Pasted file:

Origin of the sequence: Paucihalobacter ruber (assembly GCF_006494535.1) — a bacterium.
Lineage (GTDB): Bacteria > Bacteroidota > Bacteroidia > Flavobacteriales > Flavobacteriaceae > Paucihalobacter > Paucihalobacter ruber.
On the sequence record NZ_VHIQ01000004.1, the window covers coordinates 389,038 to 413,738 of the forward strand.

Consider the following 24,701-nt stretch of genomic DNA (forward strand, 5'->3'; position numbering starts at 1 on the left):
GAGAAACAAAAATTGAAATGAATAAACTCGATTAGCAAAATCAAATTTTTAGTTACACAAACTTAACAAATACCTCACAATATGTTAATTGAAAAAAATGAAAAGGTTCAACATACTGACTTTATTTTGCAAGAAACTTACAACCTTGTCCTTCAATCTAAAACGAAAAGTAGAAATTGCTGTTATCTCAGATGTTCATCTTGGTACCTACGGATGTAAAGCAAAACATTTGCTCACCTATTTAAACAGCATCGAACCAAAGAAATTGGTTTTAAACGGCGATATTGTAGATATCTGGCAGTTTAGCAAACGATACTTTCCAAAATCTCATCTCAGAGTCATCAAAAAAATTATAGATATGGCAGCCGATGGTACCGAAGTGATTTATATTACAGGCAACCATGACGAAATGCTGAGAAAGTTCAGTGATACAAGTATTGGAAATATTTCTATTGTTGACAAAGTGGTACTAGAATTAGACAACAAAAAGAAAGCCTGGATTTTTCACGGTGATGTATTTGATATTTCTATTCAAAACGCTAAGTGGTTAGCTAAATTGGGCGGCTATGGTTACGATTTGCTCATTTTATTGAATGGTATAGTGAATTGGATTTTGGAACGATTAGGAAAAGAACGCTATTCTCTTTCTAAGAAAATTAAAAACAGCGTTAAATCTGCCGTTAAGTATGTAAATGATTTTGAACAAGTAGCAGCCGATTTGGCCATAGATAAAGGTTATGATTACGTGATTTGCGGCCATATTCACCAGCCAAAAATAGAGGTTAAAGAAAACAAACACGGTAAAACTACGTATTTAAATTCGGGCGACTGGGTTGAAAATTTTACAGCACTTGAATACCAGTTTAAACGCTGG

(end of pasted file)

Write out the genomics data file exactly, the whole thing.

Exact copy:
Origin of the sequence: Paucihalobacter ruber (assembly GCF_006494535.1) — a bacterium.
Lineage (GTDB): Bacteria > Bacteroidota > Bacteroidia > Flavobacteriales > Flavobacteriaceae > Paucihalobacter > Paucihalobacter ruber.
On the sequence record NZ_VHIQ01000004.1, the window covers coordinates 389,038 to 413,738 of the forward strand.

Consider the following 24,701-nt stretch of genomic DNA (forward strand, 5'->3'; position numbering starts at 1 on the left):
GAGAAACAAAAATTGAAATGAATAAACTCGATTAGCAAAATCAAATTTTTAGTTACACAAACTTAACAAATACCTCACAATATGTTAATTGAAAAAAATGAAAAGGTTCAACATACTGACTTTATTTTGCAAGAAACTTACAACCTTGTCCTTCAATCTAAAACGAAAAGTAGAAATTGCTGTTATCTCAGATGTTCATCTTGGTACCTACGGATGTAAAGCAAAACATTTGCTCACCTATTTAAACAGCATCGAACCAAAGAAATTGGTTTTAAACGGCGATATTGTAGATATCTGGCAGTTTAGCAAACGATACTTTCCAAAATCTCATCTCAGAGTCATCAAAAAAATTATAGATATGGCAGCCGATGGTACCGAAGTGATTTATATTACAGGCAACCATGACGAAATGCTGAGAAAGTTCAGTGATACAAGTATTGGAAATATTTCTATTGTTGACAAAGTGGTACTAGAATTAGACAACAAAAAGAAAGCCTGGATTTTTCACGGTGATGTATTTGATATTTCTATTCAAAACGCTAAGTGGTTAGCTAAATTGGGCGGCTATGGTTACGATTTGCTCATTTTATTGAATGGTATAGTGAATTGGATTTTGGAACGATTAGGAAAAGAACGCTATTCTCTTTCTAAGAAAATTAAAAACAGCGTTAAATCTGCCGTTAAGTATGTAAATGATTTTGAACAAGTAGCAGCCGATTTGGCCATAGATAAAGGTTATGATTACGTGATTTGCGGCCATATTCACCAGCCAAAAATAGAGGTTAAAGAAAACAAACACGGTAAAACTACGTATTTAAATTCGGGCGACTGGGTTGAAAATTTTACAGCACTTGAATACCAGTTTAAACGCTGG